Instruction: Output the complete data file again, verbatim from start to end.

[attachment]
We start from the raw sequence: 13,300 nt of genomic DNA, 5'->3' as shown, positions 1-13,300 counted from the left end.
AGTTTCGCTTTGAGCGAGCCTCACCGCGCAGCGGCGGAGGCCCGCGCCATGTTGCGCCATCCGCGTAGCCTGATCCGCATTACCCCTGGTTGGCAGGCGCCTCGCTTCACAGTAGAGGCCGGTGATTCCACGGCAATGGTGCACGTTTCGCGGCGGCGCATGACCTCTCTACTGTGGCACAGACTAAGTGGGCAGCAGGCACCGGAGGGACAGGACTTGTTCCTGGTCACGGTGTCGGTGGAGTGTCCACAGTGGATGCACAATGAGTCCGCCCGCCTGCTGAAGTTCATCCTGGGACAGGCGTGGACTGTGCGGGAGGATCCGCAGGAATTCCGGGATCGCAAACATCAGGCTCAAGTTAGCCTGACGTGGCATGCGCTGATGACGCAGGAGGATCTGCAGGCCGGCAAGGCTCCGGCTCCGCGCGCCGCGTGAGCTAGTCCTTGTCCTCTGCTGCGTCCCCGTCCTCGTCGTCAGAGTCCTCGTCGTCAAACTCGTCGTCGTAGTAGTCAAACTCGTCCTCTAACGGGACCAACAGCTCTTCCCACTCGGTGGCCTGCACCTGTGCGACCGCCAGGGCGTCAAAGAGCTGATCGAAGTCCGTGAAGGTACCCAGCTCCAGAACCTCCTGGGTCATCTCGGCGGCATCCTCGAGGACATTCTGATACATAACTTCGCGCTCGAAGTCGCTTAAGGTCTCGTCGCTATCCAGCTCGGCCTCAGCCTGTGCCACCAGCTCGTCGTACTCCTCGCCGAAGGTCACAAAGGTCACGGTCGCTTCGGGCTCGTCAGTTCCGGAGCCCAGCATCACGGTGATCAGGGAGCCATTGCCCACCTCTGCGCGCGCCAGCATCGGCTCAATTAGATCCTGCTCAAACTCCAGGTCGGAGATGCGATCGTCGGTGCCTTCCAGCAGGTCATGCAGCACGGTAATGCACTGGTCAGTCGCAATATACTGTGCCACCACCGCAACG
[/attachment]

We start from the raw sequence: 13,300 nt of genomic DNA, 5'->3' as shown, positions 1-13,300 counted from the left end.
AGTTTCGCTTTGAGCGAGCCTCACCGCGCAGCGGCGGAGGCCCGCGCCATGTTGCGCCATCCGCGTAGCCTGATCCGCATTACCCCTGGTTGGCAGGCGCCTCGCTTCACAGTAGAGGCCGGTGATTCCACGGCAATGGTGCACGTTTCGCGGCGGCGCATGACCTCTCTACTGTGGCACAGACTAAGTGGGCAGCAGGCACCGGAGGGACAGGACTTGTTCCTGGTCACGGTGTCGGTGGAGTGTCCACAGTGGATGCACAATGAGTCCGCCCGCCTGCTGAAGTTCATCCTGGGACAGGCGTGGACTGTGCGGGAGGATCCGCAGGAATTCCGGGATCGCAAACATCAGGCTCAAGTTAGCCTGACGTGGCATGCGCTGATGACGCAGGAGGATCTGCAGGCCGGCAAGGCTCCGGCTCCGCGCGCCGCGTGAGCTAGTCCTTGTCCTCTGCTGCGTCCCCGTCCTCGTCGTCAGAGTCCTCGTCGTCAAACTCGTCGTCGTAGTAGTCAAACTCGTCCTCTAACGGGACCAACAGCTCTTCCCACTCGGTGGCCTGCACCTGTGCGACCGCCAGGGCGTCAAAGAGCTGATCGAAGTCCGTGAAGGTACCCAGCTCCAGAACCTCCTGGGTCATCTCGGCGGCATCCTCGAGGACATTCTGATACATAACTTCGCGCTCGAAGTCGCTTAAGGTCTCGTCGCTATCCAGCTCGGCCTCAGCCTGTGCCACCAGCTCGTCGTACTCCTCGCCGAAGGTCACAAAGGTCACGGTCGCTTCGGGCTCGTCAGTTCCGGAGCCCAGCATCACGGTGATCAGGGAGCCATTGCCCACCTCTGCGCGCGCCAGCATCGGCTCAATTAGATCCTGCTCAAACTCCAGGTCGGAGATGCGATCGTCGGTGCCTTCCAGCAGGTCATGCAGCACGGTAATGCACTGGTCAGTCGCAATATACTGTGCCACCACCGCAACG